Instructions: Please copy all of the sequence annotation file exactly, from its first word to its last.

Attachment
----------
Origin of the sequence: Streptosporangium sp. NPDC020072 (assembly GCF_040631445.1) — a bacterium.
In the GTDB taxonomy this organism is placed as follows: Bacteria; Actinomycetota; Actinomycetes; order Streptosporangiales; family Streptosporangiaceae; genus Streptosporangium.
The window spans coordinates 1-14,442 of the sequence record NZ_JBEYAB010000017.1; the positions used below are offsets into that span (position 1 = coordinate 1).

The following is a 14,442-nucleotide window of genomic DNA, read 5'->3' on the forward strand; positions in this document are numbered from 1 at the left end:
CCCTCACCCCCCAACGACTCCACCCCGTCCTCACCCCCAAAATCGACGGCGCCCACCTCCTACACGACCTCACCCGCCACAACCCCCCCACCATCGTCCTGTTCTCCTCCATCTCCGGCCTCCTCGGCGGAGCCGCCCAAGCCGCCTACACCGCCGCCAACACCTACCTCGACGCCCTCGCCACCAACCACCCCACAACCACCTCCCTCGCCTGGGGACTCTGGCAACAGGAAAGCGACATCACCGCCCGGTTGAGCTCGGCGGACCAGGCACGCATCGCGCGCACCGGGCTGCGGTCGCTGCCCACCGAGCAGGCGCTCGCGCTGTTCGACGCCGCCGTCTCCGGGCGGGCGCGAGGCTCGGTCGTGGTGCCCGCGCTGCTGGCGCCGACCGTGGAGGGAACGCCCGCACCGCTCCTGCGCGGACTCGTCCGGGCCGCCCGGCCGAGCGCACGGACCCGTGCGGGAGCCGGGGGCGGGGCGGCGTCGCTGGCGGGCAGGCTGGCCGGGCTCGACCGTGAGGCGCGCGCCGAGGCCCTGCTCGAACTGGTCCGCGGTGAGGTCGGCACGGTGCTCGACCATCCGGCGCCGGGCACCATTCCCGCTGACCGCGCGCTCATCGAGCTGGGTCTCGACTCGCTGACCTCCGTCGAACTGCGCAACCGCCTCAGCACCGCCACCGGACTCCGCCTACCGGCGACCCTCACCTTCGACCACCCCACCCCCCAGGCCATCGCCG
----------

Origin of the sequence: Streptosporangium sp. NPDC020072 (assembly GCF_040631445.1) — a bacterium.
In the GTDB taxonomy this organism is placed as follows: Bacteria; Actinomycetota; Actinomycetes; order Streptosporangiales; family Streptosporangiaceae; genus Streptosporangium.
The window spans coordinates 1-14,442 of the sequence record NZ_JBEYAB010000017.1; the positions used below are offsets into that span (position 1 = coordinate 1).

The following is a 14,442-nucleotide window of genomic DNA, read 5'->3' on the forward strand; positions in this document are numbered from 1 at the left end:
CCCTCACCCCCCAACGACTCCACCCCGTCCTCACCCCCAAAATCGACGGCGCCCACCTCCTACACGACCTCACCCGCCACAACCCCCCCACCATCGTCCTGTTCTCCTCCATCTCCGGCCTCCTCGGCGGAGCCGCCCAAGCCGCCTACACCGCCGCCAACACCTACCTCGACGCCCTCGCCACCAACCACCCCACAACCACCTCCCTCGCCTGGGGACTCTGGCAACAGGAAAGCGACATCACCGCCCGGTTGAGCTCGGCGGACCAGGCACGCATCGCGCGCACCGGGCTGCGGTCGCTGCCCACCGAGCAGGCGCTCGCGCTGTTCGACGCCGCCGTCTCCGGGCGGGCGCGAGGCTCGGTCGTGGTGCCCGCGCTGCTGGCGCCGACCGTGGAGGGAACGCCCGCACCGCTCCTGCGCGGACTCGTCCGGGCCGCCCGGCCGAGCGCACGGACCCGTGCGGGAGCCGGGGGCGGGGCGGCGTCGCTGGCGGGCAGGCTGGCCGGGCTCGACCGTGAGGCGCGCGCCGAGGCCCTGCTCGAACTGGTCCGCGGTGAGGTCGGCACGGTGCTCGACCATCCGGCGCCGGGCACCATTCCCGCTGACCGCGCGCTCATCGAGCTGGGTCTCGACTCGCTGACCTCCGTCGAACTGCGCAACCGCCTCAGCACCGCCACCGGACTCCGCCTACCGGCGACCCTCACCTTCGACCACCCCACCCCCCAGGCCATCGCCG